Samsung wants to block importation of Apple devices
Court disputes over intellectual property continue between Korean-based Samsung and Apple, Inc. The disputes are surrounding patents for the iPod, iPad and iPhone devices. The suits could have a far-reaching affect on American consumers.
Samsung petitions ITC
Samsung, the world’s largest maker of computer memory chips, filed a suit yesterday in the High Court in London to block iPhones, iPads and iPods — manufactured in the U.K. — from being imported into the U.S. On June 28, the Korean firm also asked the U.S. International Trade Commission (ITC) to block importation of the devices. Samsung asserts that the Apple products contain components which violate their patents.
Apple has a suit of their own
Two months ago Apple filed a suit of their own against Samsung in a California federal court. Apple claims that Samsung slavishly copied the look, feel and design of their iPhone, iPad and iPod devices. Apple further claimed harassment by the Korean firm, which is allegedly demanding to see prototypes of the new iPad 3 and iPhone 5.
An ironic dispute
This is the most recent round in an ongoing dispute between the two electronics giants. Samsung has previously sued Apple in Seoul, San Francisco, Tokyo and Mannheim, Germany. The ongoing spat is ironic, since the companies rely so heavily upon one another. Samsung is Apple’s chief supplier of memory chips.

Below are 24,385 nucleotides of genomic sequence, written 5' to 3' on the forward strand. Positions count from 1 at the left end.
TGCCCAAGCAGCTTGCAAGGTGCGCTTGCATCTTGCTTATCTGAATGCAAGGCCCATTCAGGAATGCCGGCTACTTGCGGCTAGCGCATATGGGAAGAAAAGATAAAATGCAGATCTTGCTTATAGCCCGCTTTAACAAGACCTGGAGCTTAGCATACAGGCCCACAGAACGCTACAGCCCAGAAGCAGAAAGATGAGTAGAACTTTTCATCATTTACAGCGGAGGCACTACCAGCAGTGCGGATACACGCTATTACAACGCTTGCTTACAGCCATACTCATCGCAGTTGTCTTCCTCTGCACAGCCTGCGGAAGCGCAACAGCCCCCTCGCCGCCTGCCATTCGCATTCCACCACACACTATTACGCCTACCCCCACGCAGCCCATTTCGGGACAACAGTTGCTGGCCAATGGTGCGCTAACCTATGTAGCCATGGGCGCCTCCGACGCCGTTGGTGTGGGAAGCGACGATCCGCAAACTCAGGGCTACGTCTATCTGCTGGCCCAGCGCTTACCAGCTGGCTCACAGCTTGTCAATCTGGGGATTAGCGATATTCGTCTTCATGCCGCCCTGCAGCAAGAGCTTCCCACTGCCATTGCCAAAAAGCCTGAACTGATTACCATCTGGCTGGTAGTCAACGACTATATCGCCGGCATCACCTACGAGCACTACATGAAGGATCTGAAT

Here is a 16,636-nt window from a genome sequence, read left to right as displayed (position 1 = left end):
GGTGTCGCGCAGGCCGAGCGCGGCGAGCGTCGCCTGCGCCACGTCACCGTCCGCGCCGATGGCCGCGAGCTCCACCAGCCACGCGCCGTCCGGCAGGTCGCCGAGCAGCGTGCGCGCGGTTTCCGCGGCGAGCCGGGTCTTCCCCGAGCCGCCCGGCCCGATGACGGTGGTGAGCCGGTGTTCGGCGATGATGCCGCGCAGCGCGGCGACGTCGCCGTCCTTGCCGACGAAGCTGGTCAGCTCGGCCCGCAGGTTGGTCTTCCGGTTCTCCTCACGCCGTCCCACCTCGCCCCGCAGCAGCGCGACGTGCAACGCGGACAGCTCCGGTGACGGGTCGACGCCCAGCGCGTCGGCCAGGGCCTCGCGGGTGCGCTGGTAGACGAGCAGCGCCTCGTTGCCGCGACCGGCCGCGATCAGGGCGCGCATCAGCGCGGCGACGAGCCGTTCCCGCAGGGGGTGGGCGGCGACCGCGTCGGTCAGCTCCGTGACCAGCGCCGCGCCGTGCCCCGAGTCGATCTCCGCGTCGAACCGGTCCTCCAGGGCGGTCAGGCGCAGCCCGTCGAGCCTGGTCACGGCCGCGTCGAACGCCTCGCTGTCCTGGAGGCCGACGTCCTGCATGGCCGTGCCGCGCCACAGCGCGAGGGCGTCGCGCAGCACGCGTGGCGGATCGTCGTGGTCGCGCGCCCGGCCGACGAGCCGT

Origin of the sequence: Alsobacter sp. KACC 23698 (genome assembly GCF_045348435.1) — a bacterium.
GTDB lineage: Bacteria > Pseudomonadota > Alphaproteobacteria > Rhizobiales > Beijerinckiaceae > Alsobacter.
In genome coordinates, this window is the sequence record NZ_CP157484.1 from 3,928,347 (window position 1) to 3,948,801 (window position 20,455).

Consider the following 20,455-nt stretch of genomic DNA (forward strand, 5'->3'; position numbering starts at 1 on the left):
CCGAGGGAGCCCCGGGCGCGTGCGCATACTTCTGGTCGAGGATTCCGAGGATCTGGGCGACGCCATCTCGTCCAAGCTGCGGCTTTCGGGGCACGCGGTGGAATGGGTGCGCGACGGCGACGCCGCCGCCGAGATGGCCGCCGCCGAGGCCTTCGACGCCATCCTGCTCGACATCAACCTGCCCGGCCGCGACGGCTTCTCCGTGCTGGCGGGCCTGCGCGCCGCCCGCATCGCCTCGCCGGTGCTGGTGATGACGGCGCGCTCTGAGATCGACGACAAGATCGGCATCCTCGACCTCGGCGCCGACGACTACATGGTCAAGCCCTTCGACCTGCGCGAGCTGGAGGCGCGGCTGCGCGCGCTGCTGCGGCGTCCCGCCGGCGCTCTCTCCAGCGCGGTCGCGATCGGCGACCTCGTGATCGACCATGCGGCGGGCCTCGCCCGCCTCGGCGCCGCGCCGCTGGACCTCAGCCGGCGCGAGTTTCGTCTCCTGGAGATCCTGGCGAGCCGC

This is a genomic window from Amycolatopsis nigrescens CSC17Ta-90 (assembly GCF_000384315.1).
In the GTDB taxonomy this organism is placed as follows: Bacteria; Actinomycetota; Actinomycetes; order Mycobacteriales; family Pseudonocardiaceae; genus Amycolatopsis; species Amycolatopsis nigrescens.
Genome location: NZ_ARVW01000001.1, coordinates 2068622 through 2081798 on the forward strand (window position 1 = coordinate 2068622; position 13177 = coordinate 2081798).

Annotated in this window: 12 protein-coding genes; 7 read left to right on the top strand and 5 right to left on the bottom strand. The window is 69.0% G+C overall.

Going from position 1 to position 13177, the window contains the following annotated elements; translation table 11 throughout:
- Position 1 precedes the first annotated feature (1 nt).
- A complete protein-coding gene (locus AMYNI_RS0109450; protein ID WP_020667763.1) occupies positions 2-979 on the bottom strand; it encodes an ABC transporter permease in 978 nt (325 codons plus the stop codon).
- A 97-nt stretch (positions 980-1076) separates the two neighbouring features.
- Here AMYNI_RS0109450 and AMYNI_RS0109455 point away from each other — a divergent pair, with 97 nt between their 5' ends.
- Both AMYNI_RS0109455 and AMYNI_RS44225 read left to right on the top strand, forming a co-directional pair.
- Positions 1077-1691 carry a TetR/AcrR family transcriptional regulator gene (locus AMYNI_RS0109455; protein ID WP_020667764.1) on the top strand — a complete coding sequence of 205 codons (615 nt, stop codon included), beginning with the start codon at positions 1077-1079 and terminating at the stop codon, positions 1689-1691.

Both court battles could take several months to settle. Should Samsung succeed, the iPod could become a rare and much-sought-after collector’s item in the U.S.
Disputes are nothing new
Disputes of this kind are nothing new. In 2006, the American wireless firm Qualcomm petitioned the ITC to block the import of products from Finnish corporation Nokia over patent infringements. The ITC disapproved the request, but Nokia was concerned enough to pay Qualcomm a settlement in 2008 to avoid a lawsuit over the same issues.
Apple also asked the ITC to block the U.S. importation of Nokia phones last year. Yet just last month, Apple decided to pay Nokia around $1 billion for the rights to use its patents.
Importation has been blocked in the past
The ITC did agree to block the importation of a phone containing Qualcomm chips in 2007. California-based Broadcom petitioned the block, claiming patent violations. A federal court eventually overturned the decision. Verizon Wireless, whose phones use Qualcomm chips, feared the decision would greatly harm their business at the time.